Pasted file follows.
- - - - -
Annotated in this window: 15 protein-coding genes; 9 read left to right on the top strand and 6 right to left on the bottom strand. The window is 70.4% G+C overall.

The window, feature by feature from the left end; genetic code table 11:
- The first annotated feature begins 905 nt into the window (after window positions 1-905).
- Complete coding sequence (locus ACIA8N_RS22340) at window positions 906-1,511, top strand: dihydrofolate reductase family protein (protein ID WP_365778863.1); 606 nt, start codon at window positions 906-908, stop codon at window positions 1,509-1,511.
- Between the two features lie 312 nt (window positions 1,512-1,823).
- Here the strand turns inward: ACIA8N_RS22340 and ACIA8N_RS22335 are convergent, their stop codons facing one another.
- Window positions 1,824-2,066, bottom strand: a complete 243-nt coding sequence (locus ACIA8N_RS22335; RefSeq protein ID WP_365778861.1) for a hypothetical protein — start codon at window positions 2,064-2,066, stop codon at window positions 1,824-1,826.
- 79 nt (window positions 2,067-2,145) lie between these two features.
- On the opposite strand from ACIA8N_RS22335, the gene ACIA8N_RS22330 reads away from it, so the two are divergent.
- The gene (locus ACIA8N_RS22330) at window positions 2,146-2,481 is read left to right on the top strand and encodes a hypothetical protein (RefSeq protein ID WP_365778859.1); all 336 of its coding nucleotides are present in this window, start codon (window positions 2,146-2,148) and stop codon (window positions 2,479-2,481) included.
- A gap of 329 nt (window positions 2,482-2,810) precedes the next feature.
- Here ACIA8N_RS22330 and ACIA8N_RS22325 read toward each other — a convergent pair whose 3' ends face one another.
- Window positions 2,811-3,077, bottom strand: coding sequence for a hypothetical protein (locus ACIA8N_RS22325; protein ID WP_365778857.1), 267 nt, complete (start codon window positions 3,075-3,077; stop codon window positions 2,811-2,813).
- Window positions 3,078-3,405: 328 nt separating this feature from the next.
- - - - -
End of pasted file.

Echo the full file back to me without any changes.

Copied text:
Annotated in this window: 15 protein-coding genes; 9 read left to right on the top strand and 6 right to left on the bottom strand. The window is 70.4% G+C overall.

The window, feature by feature from the left end; genetic code table 11:
- The first annotated feature begins 905 nt into the window (after window positions 1-905).
- Complete coding sequence (locus ACIA8N_RS22340) at window positions 906-1,511, top strand: dihydrofolate reductase family protein (protein ID WP_365778863.1); 606 nt, start codon at window positions 906-908, stop codon at window positions 1,509-1,511.
- Between the two features lie 312 nt (window positions 1,512-1,823).
- Here the strand turns inward: ACIA8N_RS22340 and ACIA8N_RS22335 are convergent, their stop codons facing one another.
- Window positions 1,824-2,066, bottom strand: a complete 243-nt coding sequence (locus ACIA8N_RS22335; RefSeq protein ID WP_365778861.1) for a hypothetical protein — start codon at window positions 2,064-2,066, stop codon at window positions 1,824-1,826.
- 79 nt (window positions 2,067-2,145) lie between these two features.
- On the opposite strand from ACIA8N_RS22335, the gene ACIA8N_RS22330 reads away from it, so the two are divergent.
- The gene (locus ACIA8N_RS22330) at window positions 2,146-2,481 is read left to right on the top strand and encodes a hypothetical protein (RefSeq protein ID WP_365778859.1); all 336 of its coding nucleotides are present in this window, start codon (window positions 2,146-2,148) and stop codon (window positions 2,479-2,481) included.
- A gap of 329 nt (window positions 2,482-2,810) precedes the next feature.
- Here ACIA8N_RS22330 and ACIA8N_RS22325 read toward each other — a convergent pair whose 3' ends face one another.
- Window positions 2,811-3,077, bottom strand: coding sequence for a hypothetical protein (locus ACIA8N_RS22325; protein ID WP_365778857.1), 267 nt, complete (start codon window positions 3,075-3,077; stop codon window positions 2,811-2,813).
- Window positions 3,078-3,405: 328 nt separating this feature from the next.